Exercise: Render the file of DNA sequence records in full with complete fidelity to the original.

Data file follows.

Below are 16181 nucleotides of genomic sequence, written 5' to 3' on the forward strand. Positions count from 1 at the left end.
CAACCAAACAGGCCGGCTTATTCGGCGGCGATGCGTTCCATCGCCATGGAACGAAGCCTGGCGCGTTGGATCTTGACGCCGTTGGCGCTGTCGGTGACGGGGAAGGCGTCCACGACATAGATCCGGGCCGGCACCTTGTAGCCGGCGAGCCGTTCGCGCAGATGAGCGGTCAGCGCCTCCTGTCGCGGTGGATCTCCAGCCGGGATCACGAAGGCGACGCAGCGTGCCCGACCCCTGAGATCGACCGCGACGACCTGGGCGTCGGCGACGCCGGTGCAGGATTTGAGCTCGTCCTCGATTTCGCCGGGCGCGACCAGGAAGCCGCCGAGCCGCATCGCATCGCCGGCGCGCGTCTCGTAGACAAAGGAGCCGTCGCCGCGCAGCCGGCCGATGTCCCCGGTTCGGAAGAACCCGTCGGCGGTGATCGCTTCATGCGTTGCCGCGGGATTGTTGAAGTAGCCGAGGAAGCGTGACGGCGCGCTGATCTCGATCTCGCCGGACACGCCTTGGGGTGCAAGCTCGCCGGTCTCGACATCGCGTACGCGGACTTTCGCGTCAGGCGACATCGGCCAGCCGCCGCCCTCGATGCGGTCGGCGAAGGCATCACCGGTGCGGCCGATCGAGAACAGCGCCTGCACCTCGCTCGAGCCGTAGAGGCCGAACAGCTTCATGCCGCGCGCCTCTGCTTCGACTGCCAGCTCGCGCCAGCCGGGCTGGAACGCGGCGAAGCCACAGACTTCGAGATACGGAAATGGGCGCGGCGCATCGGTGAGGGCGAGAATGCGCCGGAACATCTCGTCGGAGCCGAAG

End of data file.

Below are 16181 nucleotides of genomic sequence, written 5' to 3' on the forward strand. Positions count from 1 at the left end.
CAACCAAACAGGCCGGCTTATTCGGCGGCGATGCGTTCCATCGCCATGGAACGAAGCCTGGCGCGTTGGATCTTGACGCCGTTGGCGCTGTCGGTGACGGGGAAGGCGTCCACGACATAGATCCGGGCCGGCACCTTGTAGCCGGCGAGCCGTTCGCGCAGATGAGCGGTCAGCGCCTCCTGTCGCGGTGGATCTCCAGCCGGGATCACGAAGGCGACGCAGCGTGCCCGACCCCTGAGATCGACCGCGACGACCTGGGCGTCGGCGACGCCGGTGCAGGATTTGAGCTCGTCCTCGATTTCGCCGGGCGCGACCAGGAAGCCGCCGAGCCGCATCGCATCGCCGGCGCGCGTCTCGTAGACAAAGGAGCCGTCGCCGCGCAGCCGGCCGATGTCCCCGGTTCGGAAGAACCCGTCGGCGGTGATCGCTTCATGCGTTGCCGCGGGATTGTTGAAGTAGCCGAGGAAGCGTGACGGCGCGCTGATCTCGATCTCGCCGGACACGCCTTGGGGTGCAAGCTCGCCGGTCTCGACATCGCGTACGCGGACTTTCGCGTCAGGCGACATCGGCCAGCCGCCGCCCTCGATGCGGTCGGCGAAGGCATCACCGGTGCGGCCGATCGAGAACAGCGCCTGCACCTCGCTCGAGCCGTAGAGGCCGAACAGCTTCATGCCGCGCGCCTCTGCTTCGACTGCCAGCTCGCGCCAGCCGGGCTGGAACGCGGCGAAGCCACAGACTTCGAGATACGGAAATGGGCGCGGCGCATCGGTGAGGGCGAGAATGCGCCGGAACATCTCGTCGGAGCCGAAG